Back in 2008, I became aware and concerned that the MBTA Retirement Fund is not subject to the same transparency rules that apply to state agencies. My understanding of this issue has greatly evolved over the past few months: While I have undiminished passion for transparency, I have to admit that the Retirement Fund is a unique animal legally.
Last summer, I worked to pass language intended to extend the public records law to the Retirement Fund. In August, the MBTA released, for the first time, an electronic file containing pensioners’ names and their pension amounts, a file which the Boston Herald promptly published on its website and has recently updated. As a result of previous transparency efforts, the state publishes on its own website the compensation or pension of every currently active or retired employee. MBTA employee compensation is included in the state website, but until last August, MBTA pensions were secret. They still do not appear on the state’s own website.
There was an important twist in how the records release happened. The Retirement Fund itself did not release the records. Rather, the MBTA released the records. The Fund is a legally separate entity and it has continued to maintain that it is, itself, exempt from the public records law. It has declined to respond to recent media inquiries related to its own operations, including the Fletcher loss. The Fund won a legal victory recently when the Secretary of State’s Supervisor of Public Records issued rulings holding that the public records law, even as we recently amended it, still did not apply to the entity.
Last week the legislature’s Public Service Committee convened a hearing on the question. We learned a lot in the hearing, but it was really the preparation for the hearing that was most valuable. For the first time, we had direct conversations with the leaders of the fund and obtained access to basic documents about the organization of the fund.
Most of the pensions and pension administration entities in the state were defined and established by legislative action. The MBTA Retirement Fund is a creature of collective bargaining and survives as a quasi-private entity from the days when private companies operated the buses and trains. The MBTA pension rules themselves — the required age and term of services for pension eligibility, the amount of pensions, etc. — emerged from collective bargaining through the years and have never been directly amended by statutory fiat. In 2009, when we sought to reform MBTA pensions, we did so by requiring the MBTA to enter into a new agreement (see Section 146 of Chapter 25 of the Acts of 2009) . Good lawyers who have tackled the issue as advocates of change seem to agree that the legislature lacks the power to alter the contract by fiat.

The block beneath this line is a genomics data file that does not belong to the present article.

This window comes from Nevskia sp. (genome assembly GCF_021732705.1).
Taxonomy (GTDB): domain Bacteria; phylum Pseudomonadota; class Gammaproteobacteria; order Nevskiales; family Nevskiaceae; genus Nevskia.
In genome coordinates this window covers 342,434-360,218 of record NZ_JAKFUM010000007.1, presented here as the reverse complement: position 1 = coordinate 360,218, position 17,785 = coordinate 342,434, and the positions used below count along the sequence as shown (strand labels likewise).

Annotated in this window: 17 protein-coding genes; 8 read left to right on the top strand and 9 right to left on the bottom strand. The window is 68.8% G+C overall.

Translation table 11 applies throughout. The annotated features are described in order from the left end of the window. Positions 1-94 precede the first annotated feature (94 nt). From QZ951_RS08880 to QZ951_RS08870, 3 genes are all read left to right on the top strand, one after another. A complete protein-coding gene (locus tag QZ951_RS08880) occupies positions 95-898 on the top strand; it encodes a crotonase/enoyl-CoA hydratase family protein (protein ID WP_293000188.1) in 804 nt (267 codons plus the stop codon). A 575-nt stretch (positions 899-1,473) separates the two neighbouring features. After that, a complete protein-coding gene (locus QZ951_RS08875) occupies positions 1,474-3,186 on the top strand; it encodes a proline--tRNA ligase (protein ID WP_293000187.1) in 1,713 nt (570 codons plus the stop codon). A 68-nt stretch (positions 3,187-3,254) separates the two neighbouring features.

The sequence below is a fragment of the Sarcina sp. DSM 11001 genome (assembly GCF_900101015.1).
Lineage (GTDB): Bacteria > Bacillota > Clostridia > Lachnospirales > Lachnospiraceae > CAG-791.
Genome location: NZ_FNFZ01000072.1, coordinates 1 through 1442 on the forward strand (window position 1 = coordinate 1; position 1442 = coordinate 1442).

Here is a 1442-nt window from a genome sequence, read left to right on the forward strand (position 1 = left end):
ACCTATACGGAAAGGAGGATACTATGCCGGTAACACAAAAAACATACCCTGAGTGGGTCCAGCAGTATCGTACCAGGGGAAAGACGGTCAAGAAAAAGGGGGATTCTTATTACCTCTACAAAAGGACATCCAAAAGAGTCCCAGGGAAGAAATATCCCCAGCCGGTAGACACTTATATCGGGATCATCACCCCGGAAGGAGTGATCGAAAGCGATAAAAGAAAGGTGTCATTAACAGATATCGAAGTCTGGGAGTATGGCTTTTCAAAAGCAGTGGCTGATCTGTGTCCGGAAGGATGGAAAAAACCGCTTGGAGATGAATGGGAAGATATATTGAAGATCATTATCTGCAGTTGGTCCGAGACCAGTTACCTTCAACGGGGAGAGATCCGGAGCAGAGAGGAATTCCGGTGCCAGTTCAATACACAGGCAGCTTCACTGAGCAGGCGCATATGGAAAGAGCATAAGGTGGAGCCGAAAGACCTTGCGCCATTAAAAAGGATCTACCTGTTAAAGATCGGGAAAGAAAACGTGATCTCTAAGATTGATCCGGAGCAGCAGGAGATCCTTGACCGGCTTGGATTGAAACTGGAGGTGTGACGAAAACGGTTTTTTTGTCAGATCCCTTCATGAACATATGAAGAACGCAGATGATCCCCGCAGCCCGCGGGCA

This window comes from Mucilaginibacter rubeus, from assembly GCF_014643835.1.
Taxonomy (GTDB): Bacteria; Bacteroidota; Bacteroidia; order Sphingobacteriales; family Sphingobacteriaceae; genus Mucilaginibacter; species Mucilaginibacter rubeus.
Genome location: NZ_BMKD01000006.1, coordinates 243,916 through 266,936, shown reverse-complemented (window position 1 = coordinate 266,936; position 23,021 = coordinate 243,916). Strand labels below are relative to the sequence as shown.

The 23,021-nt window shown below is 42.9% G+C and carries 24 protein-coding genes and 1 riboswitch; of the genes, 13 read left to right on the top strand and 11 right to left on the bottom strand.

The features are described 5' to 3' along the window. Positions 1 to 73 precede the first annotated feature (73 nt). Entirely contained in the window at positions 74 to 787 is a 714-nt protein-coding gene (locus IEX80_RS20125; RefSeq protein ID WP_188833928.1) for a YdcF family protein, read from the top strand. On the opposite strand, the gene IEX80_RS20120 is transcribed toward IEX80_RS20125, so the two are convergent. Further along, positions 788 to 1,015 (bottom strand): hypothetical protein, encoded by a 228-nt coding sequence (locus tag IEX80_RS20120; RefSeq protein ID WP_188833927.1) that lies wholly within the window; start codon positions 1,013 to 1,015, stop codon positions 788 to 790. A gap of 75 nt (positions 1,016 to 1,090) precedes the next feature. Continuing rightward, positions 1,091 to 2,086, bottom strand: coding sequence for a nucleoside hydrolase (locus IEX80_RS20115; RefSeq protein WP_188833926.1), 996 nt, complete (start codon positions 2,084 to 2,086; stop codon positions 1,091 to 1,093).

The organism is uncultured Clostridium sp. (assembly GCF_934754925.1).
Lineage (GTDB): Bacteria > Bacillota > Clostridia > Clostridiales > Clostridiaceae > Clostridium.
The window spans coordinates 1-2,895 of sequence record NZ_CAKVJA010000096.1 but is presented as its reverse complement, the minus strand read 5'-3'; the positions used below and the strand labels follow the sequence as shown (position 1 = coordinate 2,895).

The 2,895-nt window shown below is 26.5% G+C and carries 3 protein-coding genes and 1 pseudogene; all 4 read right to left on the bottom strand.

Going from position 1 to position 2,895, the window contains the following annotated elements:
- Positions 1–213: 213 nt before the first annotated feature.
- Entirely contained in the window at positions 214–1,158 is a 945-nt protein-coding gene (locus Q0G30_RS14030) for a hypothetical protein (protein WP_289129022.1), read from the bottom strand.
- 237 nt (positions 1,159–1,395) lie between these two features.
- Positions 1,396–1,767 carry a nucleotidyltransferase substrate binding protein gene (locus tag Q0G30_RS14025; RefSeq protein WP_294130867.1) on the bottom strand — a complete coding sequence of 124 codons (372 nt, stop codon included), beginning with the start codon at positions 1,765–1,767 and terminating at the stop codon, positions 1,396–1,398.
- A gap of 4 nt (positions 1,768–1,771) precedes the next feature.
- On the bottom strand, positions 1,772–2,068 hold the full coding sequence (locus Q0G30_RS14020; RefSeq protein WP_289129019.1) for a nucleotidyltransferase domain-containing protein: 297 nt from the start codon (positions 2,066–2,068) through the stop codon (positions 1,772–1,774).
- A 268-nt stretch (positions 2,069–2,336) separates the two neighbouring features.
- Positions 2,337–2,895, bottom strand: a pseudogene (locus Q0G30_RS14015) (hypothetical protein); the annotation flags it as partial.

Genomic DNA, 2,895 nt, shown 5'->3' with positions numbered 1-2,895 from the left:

The contract that the MBTA unions have with the MBTA could be read to impose a duty upon the Retirement Fund’s board to protect confidentiality by refusing to disclose personal financial details like pension amounts. Had the Supervisor of Records ruled that the language we passed last summer imposed an obligation on them to disclose pension details, the Fund’s board would arguably have faced conflicting legal mandates.
The good news is that the fund routinely discloses individual pension amounts to the MBTA and the MBTA is obliged to make them public and recently has been entirely willing to do so. So, my remaining concern is for transparency designed to give both taxpayers and union members full assurance as to the operational integrity of the Fund. At the hearing, and in conversations over the past few weeks, the leaders of the fund have sent very positive signals about their willingness, even eagerness, to define and comply with a higher level of operational transparency.
The framing of the issue as a “public records” issue forced a legal impasse. The true goal should be achievement of modern pension fund transparency standards, which are more about procedures, analysis and regular disclosure of specific audited information and less about random public access to records. The next few months of discussions will be crucial, but I’m very hopeful that the principals will be able to agree upon a legally and financially sound approach to transparency that will end the controversy over the issue.